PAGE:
25 July 2013

The default SL avatar mesh sucks

I've been working on a rigged mesh avatar replacement. The idea is that it's a full-enclosure bondage suit, with some design features inspired by a story on the excellent Gromet's Plaza website; in particular, the feet are replaced by ballet boots, the hands by mittens with no fingers, and the head by a rounded hood. Eventually, I want to apply normal and specular maps to make it look like authentic latex, but that's down the road a little.

I've been using Avastar to make mesh replacements from avatar shapes for a while now. It works well, and reliably, once I figured out the requisite workflow. Avastar uses the standard SL avatar mesh, as would be required to maintain compatibility for clothing designers and the like (its intended audience). Unfortunately, that mesh deforms badly as the avatar moves.

This picture shows the biggest problem for what I'm doing:
See the weird edge sticking out on the inner thigh? That's not the only problem: there's a corresponding pocket on the other side of it that turns the edge you see into a wedge shape. That's the worst part, though the crotch deforms badly in front, as well, and the hips deform weirdly, though not as bad.

There's a JIRA, STORM-1800, that gives a start on fixing avatar weight issues. I don't know if it fixes this problem or not, though I would hope so. However, that doesn't solve my problem.

The real problem lies in the low number of vertices in the standard avatar mesh in that area. I don't know why they skimped on this way, but the avatar's old enough that they probably didn't think it was important when it was made - since that was long before SL became popular in the ways it has.

Compare this:
 with this:
The second is much less haphazard, with vertices and edges at places where the avatar needs to deform. As you might expect from looking at these, the second avatar does indeed deform much, much better with movement. It's Utilizator Mode's Avatar 2.0, his idea of what a replacement avatar should be. He gets it right, for everything I've seen.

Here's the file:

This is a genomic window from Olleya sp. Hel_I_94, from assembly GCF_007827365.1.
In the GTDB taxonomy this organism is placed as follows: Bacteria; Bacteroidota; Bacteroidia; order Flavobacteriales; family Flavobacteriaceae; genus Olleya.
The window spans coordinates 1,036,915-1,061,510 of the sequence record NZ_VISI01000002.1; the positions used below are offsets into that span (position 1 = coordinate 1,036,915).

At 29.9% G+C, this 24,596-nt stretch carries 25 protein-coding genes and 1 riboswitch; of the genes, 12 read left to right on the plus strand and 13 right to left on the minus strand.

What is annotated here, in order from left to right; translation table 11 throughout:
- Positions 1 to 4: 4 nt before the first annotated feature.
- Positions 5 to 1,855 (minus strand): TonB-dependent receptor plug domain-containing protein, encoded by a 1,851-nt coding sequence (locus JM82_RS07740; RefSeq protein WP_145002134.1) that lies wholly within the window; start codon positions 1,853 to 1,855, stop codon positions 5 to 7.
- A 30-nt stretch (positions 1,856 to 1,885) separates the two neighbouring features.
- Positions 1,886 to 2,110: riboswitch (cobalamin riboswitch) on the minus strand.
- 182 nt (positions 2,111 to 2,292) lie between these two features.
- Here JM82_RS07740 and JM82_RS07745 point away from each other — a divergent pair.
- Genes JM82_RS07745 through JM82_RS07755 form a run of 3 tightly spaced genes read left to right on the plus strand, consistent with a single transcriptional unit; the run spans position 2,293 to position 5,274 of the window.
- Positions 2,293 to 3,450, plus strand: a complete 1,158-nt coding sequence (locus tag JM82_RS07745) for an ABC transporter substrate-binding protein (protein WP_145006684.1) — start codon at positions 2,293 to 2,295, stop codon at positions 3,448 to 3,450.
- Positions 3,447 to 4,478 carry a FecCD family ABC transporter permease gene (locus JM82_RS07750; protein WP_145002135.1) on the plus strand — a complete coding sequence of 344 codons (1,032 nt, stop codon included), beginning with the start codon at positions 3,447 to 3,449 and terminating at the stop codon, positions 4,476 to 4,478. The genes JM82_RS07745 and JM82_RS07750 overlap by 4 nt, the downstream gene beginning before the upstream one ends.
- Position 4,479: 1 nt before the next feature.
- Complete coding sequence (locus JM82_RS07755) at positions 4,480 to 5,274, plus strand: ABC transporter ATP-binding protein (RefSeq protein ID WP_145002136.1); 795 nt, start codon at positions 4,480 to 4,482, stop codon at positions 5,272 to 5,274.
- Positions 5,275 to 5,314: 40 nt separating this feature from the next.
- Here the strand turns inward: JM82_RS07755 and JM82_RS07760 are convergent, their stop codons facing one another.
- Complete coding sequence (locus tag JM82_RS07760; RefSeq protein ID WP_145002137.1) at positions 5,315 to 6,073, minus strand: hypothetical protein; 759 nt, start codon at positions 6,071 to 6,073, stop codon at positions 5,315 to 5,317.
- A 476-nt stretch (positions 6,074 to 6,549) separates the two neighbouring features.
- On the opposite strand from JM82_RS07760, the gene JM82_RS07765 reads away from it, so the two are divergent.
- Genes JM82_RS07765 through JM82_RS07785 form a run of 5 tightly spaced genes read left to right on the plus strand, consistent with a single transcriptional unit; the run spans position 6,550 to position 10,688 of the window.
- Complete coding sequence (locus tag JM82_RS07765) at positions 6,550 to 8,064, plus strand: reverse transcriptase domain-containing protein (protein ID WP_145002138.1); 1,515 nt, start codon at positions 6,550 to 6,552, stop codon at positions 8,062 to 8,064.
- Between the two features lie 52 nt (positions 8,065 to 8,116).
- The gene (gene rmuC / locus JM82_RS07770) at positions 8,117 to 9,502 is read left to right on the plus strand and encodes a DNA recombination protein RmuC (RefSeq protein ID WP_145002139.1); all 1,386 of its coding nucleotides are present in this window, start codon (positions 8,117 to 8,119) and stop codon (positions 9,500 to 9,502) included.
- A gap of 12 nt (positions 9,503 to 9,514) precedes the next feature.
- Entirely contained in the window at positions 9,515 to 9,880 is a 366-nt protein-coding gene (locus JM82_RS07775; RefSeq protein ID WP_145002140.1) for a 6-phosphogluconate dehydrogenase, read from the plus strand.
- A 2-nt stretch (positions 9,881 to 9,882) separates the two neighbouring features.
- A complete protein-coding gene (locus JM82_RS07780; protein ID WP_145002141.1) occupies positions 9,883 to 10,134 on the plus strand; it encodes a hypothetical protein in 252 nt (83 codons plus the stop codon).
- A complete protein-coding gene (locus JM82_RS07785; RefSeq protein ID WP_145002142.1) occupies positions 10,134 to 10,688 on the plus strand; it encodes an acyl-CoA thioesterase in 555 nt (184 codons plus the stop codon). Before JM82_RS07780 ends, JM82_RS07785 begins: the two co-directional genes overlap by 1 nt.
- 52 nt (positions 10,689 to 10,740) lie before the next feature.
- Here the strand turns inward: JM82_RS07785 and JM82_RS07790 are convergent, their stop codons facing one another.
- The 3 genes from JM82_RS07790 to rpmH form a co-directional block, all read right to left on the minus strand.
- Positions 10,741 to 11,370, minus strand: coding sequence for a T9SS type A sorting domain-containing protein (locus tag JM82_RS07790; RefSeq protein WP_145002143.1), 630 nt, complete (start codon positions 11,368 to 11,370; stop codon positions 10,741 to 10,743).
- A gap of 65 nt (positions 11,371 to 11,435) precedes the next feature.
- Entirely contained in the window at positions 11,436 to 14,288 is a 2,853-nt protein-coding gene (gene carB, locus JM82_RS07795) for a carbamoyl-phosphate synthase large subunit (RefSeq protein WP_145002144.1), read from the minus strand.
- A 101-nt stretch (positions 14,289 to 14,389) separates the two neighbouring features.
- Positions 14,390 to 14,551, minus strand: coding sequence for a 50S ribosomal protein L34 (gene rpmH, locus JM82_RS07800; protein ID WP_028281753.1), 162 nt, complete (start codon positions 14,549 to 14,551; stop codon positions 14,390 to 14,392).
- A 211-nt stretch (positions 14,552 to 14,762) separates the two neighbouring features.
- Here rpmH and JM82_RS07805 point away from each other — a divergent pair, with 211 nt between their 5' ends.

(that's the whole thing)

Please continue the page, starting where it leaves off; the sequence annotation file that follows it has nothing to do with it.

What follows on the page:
Unfortunately, I can't use it directly, both for reasons of intellectual property and because the shape isn't what I'm looking to make for this project. He also only offers this in a female version; I want to make a male suit, as well, and the proportions would need fixing for that. Considering that he offers the avatar for L$300, it's not reasonable to expect that he'd release the base avatar mesh in a usable form for others to work with directly - and rip off and sell as their own.

What this tells me is that the only way to get from point A to point B is to completely rebuild the avatar mesh from the ground up, as Utilizator Mode has done. That's a metric buttload of work, and one that not only am I not prepared to tackle for this project, but is probably beyond my limited artistic abilities. As an artist, I make a decent programmer.

Reweighting the SL avatar mesh is probably going to be of only limited utility because the geometry just isn't there. That's also a nontrivial amount of work, all by itself.

What a nuisance. Poor design decisions - or ones that are simply optimized for a much different set of conditions than ones that actually prevail once the product is launched - have bitten number products as they go through the lifecycle, and the SL avatar certainly is an outstanding example of that.

22 July 2013

A difference in approach

There's been a lot of back and forth between me and Henri Beauchamp, and me and Siana Gearz and to a lesser extent Latif Khalifa, about the difference in development approaches between Firestorm on the one hand and CoolVL and Singularity on the other.

Henri commented, on an earlier entry on this blog,
Using the wrong tools (a code repo) and method (merges, instead of a a true fork and backports), you waste your time while I work alone but much faster.
For your info, the *only* tools I'm using to program are a text editor (nedit), and the 'grep', 'diff' and 'patch' commands.
He also noted, in another comment,
Also, April is quite late for SSB support (I had it fully working and released in January, i.e. 3 months sooner)
There's only one problem, but it's a doozy. As it turns out, his SSB code has a major bug in it. SUN-99 describes a corruption in the Current Outfit folder (COF) that is caused by CoolVL's implementation. It only affects those who use CoolVL and change outfits in SSB regions. The result is multiple copies of the COF. This cannot be fixed by a viewer. It requires Linden intervention. Since the SSB servers depend on it being right, the user's avatar never updates correctly, and thus their appearance is broken for everyone but the user themselves.